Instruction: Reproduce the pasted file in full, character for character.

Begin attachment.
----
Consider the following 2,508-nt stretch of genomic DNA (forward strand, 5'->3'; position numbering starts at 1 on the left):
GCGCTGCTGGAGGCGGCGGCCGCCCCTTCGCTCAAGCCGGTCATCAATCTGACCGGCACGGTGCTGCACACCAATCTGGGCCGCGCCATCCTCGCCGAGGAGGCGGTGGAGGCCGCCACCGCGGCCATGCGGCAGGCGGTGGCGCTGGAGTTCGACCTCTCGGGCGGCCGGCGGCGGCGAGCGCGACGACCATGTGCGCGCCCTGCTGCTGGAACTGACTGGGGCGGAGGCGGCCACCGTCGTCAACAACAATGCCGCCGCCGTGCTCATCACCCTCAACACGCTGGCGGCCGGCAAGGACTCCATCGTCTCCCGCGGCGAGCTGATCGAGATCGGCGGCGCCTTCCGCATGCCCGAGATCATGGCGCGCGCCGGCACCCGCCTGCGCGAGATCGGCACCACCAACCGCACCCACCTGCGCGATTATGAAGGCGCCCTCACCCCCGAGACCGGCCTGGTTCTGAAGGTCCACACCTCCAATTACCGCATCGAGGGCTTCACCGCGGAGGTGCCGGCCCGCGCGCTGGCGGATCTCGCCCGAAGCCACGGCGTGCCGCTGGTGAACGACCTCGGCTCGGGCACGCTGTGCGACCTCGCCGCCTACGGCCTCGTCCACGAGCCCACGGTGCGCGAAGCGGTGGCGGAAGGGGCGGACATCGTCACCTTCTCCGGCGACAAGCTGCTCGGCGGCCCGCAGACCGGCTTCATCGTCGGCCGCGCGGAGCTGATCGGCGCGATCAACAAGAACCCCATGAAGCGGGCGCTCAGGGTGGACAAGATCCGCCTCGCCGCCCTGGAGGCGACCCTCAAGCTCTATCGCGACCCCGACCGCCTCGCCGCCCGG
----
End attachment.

Consider the following 2,508-nt stretch of genomic DNA (forward strand, 5'->3'; position numbering starts at 1 on the left):
GCGCTGCTGGAGGCGGCGGCCGCCCCTTCGCTCAAGCCGGTCATCAATCTGACCGGCACGGTGCTGCACACCAATCTGGGCCGCGCCATCCTCGCCGAGGAGGCGGTGGAGGCCGCCACCGCGGCCATGCGGCAGGCGGTGGCGCTGGAGTTCGACCTCTCGGGCGGCCGGCGGCGGCGAGCGCGACGACCATGTGCGCGCCCTGCTGCTGGAACTGACTGGGGCGGAGGCGGCCACCGTCGTCAACAACAATGCCGCCGCCGTGCTCATCACCCTCAACACGCTGGCGGCCGGCAAGGACTCCATCGTCTCCCGCGGCGAGCTGATCGAGATCGGCGGCGCCTTCCGCATGCCCGAGATCATGGCGCGCGCCGGCACCCGCCTGCGCGAGATCGGCACCACCAACCGCACCCACCTGCGCGATTATGAAGGCGCCCTCACCCCCGAGACCGGCCTGGTTCTGAAGGTCCACACCTCCAATTACCGCATCGAGGGCTTCACCGCGGAGGTGCCGGCCCGCGCGCTGGCGGATCTCGCCCGAAGCCACGGCGTGCCGCTGGTGAACGACCTCGGCTCGGGCACGCTGTGCGACCTCGCCGCCTACGGCCTCGTCCACGAGCCCACGGTGCGCGAAGCGGTGGCGGAAGGGGCGGACATCGTCACCTTCTCCGGCGACAAGCTGCTCGGCGGCCCGCAGACCGGCTTCATCGTCGGCCGCGCGGAGCTGATCGGCGCGATCAACAAGAACCCCATGAAGCGGGCGCTCAGGGTGGACAAGATCCGCCTCGCCGCCCTGGAGGCGACCCTCAAGCTCTATCGCGACCCCGACCGCCTCGCCGCCCGG